Kelley L Cox-USA TODAY Sports
Looking at the box score would give the impression that quarterback Philip Rivers had a heck of a game. Most quarterbacks would be happy throwing for 411 yards, completing 36 passes on 49 attempts (73.5 percent) and two touchdowns, not to mention move into a tie for most touchdown passes in team history.
But looking at a football player simply through a box score would be incorrect.
The veteran signal-caller had his worst game of the season, throwing three interceptions.
The Chargers offense looked off for most of the night, and while there is plenty of blame to go around as to why, it is hard to argue Rivers was not a factor in the offense sputtering.
The first interception was like a punt, and it looked like the receiver cut off the route leaving the safety all alone to snag it with ease.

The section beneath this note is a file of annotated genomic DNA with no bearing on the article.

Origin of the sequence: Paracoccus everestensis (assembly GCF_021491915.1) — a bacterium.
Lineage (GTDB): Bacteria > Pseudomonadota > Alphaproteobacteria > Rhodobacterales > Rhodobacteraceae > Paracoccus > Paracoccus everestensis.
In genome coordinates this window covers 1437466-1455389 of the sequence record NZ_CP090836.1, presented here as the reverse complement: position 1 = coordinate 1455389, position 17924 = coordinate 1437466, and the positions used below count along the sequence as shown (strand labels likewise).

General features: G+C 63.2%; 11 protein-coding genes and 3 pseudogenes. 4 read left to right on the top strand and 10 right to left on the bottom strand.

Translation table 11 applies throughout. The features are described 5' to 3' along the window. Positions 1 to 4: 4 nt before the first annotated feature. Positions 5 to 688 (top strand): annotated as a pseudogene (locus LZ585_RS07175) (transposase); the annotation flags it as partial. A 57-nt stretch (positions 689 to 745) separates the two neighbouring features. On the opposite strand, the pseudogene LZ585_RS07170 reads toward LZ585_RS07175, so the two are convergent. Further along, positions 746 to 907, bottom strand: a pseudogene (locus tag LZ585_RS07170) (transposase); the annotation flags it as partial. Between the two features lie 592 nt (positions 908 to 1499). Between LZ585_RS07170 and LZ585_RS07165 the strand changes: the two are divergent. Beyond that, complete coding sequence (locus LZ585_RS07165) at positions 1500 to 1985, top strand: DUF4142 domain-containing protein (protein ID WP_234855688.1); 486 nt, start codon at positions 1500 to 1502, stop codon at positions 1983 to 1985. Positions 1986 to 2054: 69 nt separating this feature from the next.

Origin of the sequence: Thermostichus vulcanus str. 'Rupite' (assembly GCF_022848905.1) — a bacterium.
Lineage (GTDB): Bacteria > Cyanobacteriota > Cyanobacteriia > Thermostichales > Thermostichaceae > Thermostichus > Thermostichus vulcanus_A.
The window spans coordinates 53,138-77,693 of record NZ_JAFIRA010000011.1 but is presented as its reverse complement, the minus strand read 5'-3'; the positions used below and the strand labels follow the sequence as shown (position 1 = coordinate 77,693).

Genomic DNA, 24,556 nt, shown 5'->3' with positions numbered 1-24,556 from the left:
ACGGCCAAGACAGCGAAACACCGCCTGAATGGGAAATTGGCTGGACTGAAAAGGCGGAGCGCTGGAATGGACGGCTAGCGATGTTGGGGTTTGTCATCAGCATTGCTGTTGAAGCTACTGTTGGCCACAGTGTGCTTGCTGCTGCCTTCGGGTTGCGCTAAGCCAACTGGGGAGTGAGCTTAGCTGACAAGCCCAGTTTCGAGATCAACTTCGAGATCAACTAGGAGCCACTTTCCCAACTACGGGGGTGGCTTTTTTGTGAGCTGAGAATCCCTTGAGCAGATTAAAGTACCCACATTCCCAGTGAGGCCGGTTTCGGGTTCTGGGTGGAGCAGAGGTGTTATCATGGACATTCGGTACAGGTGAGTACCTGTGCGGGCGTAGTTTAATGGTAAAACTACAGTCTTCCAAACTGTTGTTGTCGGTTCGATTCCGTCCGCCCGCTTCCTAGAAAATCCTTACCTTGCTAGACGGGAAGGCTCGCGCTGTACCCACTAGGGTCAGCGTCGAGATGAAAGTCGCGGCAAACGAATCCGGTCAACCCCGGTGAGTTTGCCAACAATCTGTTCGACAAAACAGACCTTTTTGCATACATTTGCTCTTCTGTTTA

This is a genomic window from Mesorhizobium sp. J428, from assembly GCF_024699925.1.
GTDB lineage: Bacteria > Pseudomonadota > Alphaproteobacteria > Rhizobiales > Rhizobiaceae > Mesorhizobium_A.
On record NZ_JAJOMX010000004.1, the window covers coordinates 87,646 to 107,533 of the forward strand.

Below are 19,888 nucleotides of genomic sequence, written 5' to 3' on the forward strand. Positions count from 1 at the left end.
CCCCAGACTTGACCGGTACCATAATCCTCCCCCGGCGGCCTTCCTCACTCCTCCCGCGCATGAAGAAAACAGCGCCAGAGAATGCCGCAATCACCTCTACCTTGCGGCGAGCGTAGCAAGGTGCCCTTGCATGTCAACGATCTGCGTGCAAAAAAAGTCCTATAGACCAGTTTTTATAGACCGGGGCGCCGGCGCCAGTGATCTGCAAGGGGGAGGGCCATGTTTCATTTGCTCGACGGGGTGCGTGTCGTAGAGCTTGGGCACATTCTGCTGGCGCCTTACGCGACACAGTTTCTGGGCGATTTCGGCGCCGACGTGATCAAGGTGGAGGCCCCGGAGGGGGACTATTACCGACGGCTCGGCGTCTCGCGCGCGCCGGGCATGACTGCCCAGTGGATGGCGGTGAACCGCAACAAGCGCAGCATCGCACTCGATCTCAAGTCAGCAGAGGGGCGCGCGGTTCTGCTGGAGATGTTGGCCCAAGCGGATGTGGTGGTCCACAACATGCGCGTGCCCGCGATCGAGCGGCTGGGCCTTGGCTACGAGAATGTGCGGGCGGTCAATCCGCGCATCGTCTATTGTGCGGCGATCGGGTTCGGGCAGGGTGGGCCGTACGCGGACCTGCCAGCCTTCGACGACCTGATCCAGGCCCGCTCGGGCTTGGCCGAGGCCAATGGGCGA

The next pick was absolutely Rivers’ fault, underthrowing the receiver in the back of the end zone. If Rivers had thrown that on target, it would have been a touchdown and made it a one-score game (27-24). At worst, even if the receiver dropped the ball, San Diego could have kicked a field goal to still make it a one-score game (27-20).
The last pick was an overthrow to a receiver being closely defended. The safety easily came down with the ball.
When given time, Rivers looked very good. When Rivers was on, the Chargers put together long drives. But San Diego also had 37 yards of offense in the first quarter and had three drives in the game where the team failed to get a first down.
The good looked great, but the bad looked really bad.
At best, Rivers was trying too hard to make plays, which ended up creating plays for Oakland.
At worst, Rivers’ bad decisions and bad throws gave Oakland momentum, confidence and an early lead, but they erased a late-game comeback attempt.